6 Ways to Use Papain

Papain is a small fruit from the family of lycopods (squid). It belongs to the order Rhizopoda. Its scientific name is Papilionidae. The papaya tree produces papayas which are used mainly as food or in their fresh form. They have been cultivated since ancient times for their edible fruits and seeds. The papaya contains high amounts of vitamin C, potassium, iron and other nutrients. It is one of the most popular foods in tropical countries such as Mexico, Guatemala and Cuba.

The papaya is widely eaten throughout Latin America and Asia. There are many different varieties of papayas available.

Some varieties include: green, red, yellow, black and even purple ones! These types are very delicious but they do not contain all the vitamins found in regular papayas.

In addition to its nutritional value, papaya is considered to be good for your health because it contains fiber, B vitamins and minerals like calcium. It helps reduce cholesterol levels and may lower blood pressure.

How to use papain?

1) To make papain paste: Combine 1/2 cup water with 2 tablespoons of sugar in a saucepan over medium heat until the mixture boils.

Stir frequently so that the sugar dissolves completely into the water.

2) Add papain powder and stir until all the mixture has been combined well and a thick paste is formed.

3) Let it cool to room temperature before using.

Keep in a sealed container in the fridge for up to one month.

4) To make a face mask: Combine 2 tablespoons of papain paste with 1 egg white.

Stir until you get a smooth, creamy texture. Apply it on your face and leave it on for 15 minutes, then rinse off with cool water.

5) To tenderize meat: Rub the meat or poultry with papain paste about 30 minutes before cooking to speed up the breaking down of connective tissue and making the food more tender.

6) To remove hair: Combine papain powder with a little bit of water to make a paste.

Spread it on the area of skin to which you want to remove hair. Let it stay on for about 30 minutes.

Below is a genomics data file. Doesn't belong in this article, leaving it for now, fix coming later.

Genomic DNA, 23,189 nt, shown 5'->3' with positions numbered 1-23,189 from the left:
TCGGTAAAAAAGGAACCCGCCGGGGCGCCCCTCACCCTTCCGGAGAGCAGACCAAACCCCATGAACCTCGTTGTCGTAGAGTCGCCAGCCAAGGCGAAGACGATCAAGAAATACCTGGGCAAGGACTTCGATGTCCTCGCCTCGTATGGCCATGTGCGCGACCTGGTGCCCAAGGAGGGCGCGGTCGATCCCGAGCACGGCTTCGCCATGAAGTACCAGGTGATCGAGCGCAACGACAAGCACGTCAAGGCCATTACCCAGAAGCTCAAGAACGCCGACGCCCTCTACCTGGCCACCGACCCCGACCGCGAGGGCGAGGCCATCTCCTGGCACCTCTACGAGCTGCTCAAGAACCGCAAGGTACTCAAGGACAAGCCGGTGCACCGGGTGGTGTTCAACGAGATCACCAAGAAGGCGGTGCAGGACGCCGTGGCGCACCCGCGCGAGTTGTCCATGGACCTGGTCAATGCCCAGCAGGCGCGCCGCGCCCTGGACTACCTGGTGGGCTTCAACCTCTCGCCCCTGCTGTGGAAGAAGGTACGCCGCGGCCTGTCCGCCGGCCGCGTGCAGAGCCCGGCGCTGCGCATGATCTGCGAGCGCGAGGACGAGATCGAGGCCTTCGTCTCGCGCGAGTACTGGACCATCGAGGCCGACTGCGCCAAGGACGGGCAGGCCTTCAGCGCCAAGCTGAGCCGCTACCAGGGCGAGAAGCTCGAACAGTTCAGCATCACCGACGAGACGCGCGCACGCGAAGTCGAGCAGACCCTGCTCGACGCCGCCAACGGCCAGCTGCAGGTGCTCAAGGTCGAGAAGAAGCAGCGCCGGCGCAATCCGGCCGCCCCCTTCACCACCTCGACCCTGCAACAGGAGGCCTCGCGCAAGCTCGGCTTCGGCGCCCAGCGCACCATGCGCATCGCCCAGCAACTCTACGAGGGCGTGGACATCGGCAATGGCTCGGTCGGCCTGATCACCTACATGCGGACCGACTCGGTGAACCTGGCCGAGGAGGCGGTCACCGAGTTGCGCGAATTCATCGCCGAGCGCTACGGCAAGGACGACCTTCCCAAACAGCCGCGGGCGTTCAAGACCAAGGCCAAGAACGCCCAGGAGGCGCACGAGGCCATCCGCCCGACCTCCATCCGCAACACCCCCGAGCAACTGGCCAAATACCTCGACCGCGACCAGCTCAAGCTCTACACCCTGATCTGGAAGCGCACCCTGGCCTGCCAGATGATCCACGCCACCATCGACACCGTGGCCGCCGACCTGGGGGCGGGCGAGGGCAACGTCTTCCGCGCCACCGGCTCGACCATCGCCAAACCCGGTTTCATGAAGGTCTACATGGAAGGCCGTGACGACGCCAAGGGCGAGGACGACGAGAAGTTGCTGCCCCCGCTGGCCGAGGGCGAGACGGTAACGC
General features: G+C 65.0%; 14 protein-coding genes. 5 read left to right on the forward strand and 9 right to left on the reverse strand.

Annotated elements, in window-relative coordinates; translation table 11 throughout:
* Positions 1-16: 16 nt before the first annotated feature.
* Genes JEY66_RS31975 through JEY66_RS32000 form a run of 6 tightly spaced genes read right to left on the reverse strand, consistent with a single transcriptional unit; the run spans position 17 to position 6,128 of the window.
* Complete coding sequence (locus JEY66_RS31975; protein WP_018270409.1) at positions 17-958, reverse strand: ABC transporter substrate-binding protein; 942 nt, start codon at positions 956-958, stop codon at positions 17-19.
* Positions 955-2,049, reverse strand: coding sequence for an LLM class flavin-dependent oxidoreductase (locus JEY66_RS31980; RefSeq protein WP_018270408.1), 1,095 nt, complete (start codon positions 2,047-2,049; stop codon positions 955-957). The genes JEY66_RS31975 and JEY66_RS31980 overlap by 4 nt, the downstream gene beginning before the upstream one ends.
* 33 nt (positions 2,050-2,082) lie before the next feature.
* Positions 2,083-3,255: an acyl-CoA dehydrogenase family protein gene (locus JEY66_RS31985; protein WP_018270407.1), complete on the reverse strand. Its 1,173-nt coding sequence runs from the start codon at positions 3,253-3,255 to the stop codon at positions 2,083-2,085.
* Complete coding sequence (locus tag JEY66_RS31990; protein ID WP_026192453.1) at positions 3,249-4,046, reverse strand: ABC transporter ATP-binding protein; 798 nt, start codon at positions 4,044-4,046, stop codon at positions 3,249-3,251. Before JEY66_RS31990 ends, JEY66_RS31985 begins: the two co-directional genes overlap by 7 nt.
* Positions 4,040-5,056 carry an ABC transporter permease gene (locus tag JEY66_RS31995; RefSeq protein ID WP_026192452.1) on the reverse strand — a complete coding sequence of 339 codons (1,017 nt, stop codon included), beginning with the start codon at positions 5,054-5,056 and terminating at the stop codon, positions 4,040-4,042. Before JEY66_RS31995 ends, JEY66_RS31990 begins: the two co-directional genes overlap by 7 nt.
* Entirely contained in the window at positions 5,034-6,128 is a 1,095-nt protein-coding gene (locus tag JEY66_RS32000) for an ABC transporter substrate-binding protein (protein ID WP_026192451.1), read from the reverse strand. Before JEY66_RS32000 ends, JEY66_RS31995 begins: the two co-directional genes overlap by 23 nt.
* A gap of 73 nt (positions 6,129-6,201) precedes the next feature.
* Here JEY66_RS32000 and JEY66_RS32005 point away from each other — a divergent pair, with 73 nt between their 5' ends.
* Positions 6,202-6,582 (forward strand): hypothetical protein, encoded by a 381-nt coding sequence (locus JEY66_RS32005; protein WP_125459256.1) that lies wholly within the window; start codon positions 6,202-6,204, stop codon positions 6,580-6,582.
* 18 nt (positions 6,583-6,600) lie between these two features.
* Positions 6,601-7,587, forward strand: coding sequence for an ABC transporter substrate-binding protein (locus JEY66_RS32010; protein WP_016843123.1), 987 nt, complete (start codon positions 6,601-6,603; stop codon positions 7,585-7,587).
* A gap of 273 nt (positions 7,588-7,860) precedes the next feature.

7) To dissolve protein: If you don’t have enough stomach acid, you may not be able to completely digest all the proteins in your meals.

This can cause symptoms such as bloating, belching, gas and diarrhea or even skin problems like eczema and acne. You can consume papain as a supplement to help digest your proteins.

Take it on an empty stomach at least one hour before or after eating other foods.

8) To prevent cancer: There is some evidence that papain may prevent the growth and spread of tumors.

More studies are needed in this area though.

9) To soothe sick stomach: To relieve heartburn or an upset stomach, take 0.

5 to 1 grams of papain by mouth every four hours. Take up to three doses daily.

You can also dissolve it in water and drink it directly, but this is not as effective as swallowing it whole.

Papain is Not Good For Treating

1) Food poisoning: Food poisoning is caused by eating foods that contain harmful bacteria, such as Salmonella, E.

coli and Campylobacter. It usually affects the digestive system and causes symptoms like diarrhea, vomiting, stomach cramps and sometimes fever.

Papain does not work against these harmful bacteria and cannot be used to treat food poisoning.

2) Hiatal hernia: A hiatal hernia occurs when the upper part of the stomach slides up through the diaphragm, the sheet of muscle that separates the chest from the abdomen.

It is a fairly common condition in which some people may suffer mild pain or discomfort but most experience no symptoms at all. This condition can however lead to complications like stomach ulcers or even the risk of bowel obstruction.

It is usually treated with surgery but there are some natural approaches that can be taken such as changing one’s diet and lifestyle. However papain should not be used for hiatal hernia because it does not affect the upper part of the stomach at all.

Sources & references used in this article:

Amblyomma americanum tick saliva serine protease inhibitor 6 is a cross‐class inhibitor of serine proteases and papain‐like cysteine proteases that delays plasma … by A Mulenga, T Kim, AMG Ibelli – Insect molecular biology, 2013 – Wiley Online Library

Sensitive and selective detection of mercury ions based on papain and 2, 6-pyridinedicarboxylic acid functionalized gold nanoparticles by C Lai, L Qin, G Zeng, Y Liu, D Huang, C Zhang, P Xu… – Rsc Advances, 2016 – pubs.rsc.org

… centres of actinidin and papain Rapid purification of fully active actinidin by covalent chromatography and characterization of its active centre by use of two-protonic … by K Brocklehurst, BS Baines, JP Malthouse – Biochemical Journal, 1981 – portlandpress.com

Validation of in vitro analytical method to measure papain activity in pharmaceutical formulations by CC Ferraz, GHC Varca, M Vila… – Int. J. Pharm. Pharm …, 2014 – researchgate.net

Antibodies to Papain. A Selective Fractionation According to Inhibitory Capacity* by R Arnon, E Shapira – Biochemistry, 1967 – ACS Publications

The Determination of the Concentration of Hydrolytic Enzyme Solutions: α-Chymotrypsin, Trypsin, Papain, Elastase, Subtilisin, and Acetylcholinesterase1 by ML Bender, MLB -Cantón, RL Blakeley… – Journal of the …, 1966 – ACS Publications

Heterogeneity of anti‐U demonstrable by the use of papain‐treated red cells by PD IssittPhD, WL Marsh, MR Wren, M Theuriere… – …, 1989 – Wiley Online Library

Cleavage of one specific disulfide bond in papain by E Shapira, R Arnon – Journal of Biological Chemistry, 1969 – ASBMB